It’s also important to ask questions based on what stage a customer is in their journey. For example, a post-checkout survey is a great time to get immediate feedback about your checkout process, rather than via email later when it’s not as fresh in their minds.

3. Don’t Ask For Too Much Data

Asking for too much data too often can turn consumers off. Here are some common mistakes when it comes to asking for data:

Mistake 1: Asking Too Frequently
Showing the same pop-up several times per session is a surefire way to increase your bounce rate. Eventually, visitors won’t close it—they’ll just close your site.

Limit how many times a visitor sees a message per session, and make sure they only see messaging relevant to them.

Mistake 2: Asking for Too Much Information
Filling out forms or surveys can be tedious, so be intentional about how many fields your forms include.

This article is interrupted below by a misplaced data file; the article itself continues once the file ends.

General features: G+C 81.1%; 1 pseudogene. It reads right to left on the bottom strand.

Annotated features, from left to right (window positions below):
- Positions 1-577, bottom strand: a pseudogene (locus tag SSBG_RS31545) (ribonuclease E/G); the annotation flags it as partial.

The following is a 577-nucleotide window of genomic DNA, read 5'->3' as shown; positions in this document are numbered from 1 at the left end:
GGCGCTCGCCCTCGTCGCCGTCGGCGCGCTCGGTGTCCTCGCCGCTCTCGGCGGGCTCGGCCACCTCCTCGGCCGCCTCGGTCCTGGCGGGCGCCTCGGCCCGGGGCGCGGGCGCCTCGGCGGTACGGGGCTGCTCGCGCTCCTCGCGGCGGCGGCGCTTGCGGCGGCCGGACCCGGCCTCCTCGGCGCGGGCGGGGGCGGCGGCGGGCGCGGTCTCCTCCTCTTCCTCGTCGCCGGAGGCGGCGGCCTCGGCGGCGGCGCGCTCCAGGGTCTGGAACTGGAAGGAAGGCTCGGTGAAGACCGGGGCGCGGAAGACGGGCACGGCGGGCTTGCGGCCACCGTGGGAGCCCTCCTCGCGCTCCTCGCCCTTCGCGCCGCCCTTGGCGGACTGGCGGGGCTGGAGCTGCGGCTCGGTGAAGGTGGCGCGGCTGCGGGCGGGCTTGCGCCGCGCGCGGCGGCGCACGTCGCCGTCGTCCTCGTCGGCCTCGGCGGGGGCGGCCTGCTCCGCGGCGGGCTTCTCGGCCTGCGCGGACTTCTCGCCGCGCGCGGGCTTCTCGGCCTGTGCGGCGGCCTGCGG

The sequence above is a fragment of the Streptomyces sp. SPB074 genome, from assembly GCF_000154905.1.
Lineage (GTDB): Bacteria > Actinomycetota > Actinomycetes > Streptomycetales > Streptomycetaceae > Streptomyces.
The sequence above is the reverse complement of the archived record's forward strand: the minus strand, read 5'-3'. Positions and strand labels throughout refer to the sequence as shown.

A good rule to follow: unless you have a plan for using a specific data point, you probably don’t need it.

When creating a product recommendation quiz, it's tempting to gather a lot of customer profile data, whether or not it's necessary to make a recommendation. Quizzes are great for gathering that data, but asking too many questions increases drop-off rates. To keep quiz takers engaged, prioritize questions that determine quiz results.

Mistake 3: Asking for Too Much Effort

Be mindful of how many steps, clicks, redirects, inputs, and tasks you ask visitors to put up with. 

For example, if a customer enters their email to get a coupon code, provide the code on the thank you page, rather than making them go to their inbox to look for it.

An example of a pop-up design with a dynamic one-time use coupon shown after data is collected
Including a coupon code immediately after signing up is convenient for the customer and more likely to convert.

You also don’t want to ask for their email address over and over. One way Digioh streamlines user experience is with hidden fields that pass data we already have, such as your email address. That way we don’t have to ask users who are already on the list to enter it again and again.

4. Let Users Skip Opt-In